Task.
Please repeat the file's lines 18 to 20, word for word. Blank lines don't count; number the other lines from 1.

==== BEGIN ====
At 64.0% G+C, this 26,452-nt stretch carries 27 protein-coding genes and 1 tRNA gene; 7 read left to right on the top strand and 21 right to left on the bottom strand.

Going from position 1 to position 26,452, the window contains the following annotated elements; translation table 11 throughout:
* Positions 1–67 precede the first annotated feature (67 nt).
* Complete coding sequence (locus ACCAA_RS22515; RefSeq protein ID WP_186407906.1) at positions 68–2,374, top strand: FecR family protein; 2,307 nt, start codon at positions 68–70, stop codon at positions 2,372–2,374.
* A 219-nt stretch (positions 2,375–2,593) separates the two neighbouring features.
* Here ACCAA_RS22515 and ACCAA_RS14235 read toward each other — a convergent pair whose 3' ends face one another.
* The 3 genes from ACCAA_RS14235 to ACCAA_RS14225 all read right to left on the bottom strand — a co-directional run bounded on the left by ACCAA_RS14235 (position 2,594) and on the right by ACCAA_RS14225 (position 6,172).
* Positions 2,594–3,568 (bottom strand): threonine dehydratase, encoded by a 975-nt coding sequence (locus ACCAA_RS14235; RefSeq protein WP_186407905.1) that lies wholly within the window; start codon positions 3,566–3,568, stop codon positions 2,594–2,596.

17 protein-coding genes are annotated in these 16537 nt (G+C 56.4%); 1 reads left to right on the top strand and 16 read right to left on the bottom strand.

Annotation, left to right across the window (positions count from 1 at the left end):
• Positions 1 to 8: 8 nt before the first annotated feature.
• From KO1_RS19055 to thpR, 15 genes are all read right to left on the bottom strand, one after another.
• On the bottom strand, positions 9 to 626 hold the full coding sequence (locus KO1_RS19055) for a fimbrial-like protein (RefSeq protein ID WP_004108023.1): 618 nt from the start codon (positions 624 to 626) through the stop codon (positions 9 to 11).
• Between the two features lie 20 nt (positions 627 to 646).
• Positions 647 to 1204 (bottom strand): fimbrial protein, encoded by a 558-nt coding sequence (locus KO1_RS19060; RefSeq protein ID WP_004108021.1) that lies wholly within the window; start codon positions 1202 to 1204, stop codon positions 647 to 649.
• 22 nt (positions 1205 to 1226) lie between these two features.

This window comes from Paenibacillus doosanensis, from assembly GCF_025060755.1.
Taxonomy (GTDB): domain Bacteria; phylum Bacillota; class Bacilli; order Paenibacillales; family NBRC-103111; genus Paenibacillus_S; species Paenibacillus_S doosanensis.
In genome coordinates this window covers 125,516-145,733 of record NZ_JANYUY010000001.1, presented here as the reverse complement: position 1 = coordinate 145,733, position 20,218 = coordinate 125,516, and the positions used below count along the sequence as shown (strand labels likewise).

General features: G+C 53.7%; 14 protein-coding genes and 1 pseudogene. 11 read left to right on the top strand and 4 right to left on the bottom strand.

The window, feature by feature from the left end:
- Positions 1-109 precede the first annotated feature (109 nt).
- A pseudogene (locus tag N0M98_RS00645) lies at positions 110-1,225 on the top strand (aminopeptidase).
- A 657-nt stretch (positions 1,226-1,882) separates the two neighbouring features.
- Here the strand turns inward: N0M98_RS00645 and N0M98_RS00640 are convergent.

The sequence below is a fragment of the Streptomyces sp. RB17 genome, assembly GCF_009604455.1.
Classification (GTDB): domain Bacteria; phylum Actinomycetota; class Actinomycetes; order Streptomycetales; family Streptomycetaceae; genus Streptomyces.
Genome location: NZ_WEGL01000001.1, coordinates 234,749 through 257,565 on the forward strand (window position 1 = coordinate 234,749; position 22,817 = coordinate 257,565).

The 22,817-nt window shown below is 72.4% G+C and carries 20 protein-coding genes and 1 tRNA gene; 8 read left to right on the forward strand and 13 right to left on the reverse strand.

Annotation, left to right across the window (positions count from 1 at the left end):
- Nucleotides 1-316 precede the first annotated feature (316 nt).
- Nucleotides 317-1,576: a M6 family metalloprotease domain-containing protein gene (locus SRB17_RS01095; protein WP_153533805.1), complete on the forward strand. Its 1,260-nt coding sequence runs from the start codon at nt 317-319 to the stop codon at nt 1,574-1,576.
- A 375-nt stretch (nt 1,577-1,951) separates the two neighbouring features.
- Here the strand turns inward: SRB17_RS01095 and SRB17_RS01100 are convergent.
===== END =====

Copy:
Taxonomy (GTDB): domain Bacteria; phylum Bacillota; class Bacilli; order Paenibacillales; family NBRC-103111; genus Paenibacillus_S; species Paenibacillus_S doosanensis.
In genome coordinates this window covers 125,516-145,733 of record NZ_JANYUY010000001.1, presented here as the reverse complement: position 1 = coordinate 145,733, position 20,218 = coordinate 125,516, and the positions used below count along the sequence as shown (strand labels likewise).

General features: G+C 53.7%; 14 protein-coding genes and 1 pseudogene. 11 read left to right on the top strand and 4 right to left on the bottom strand.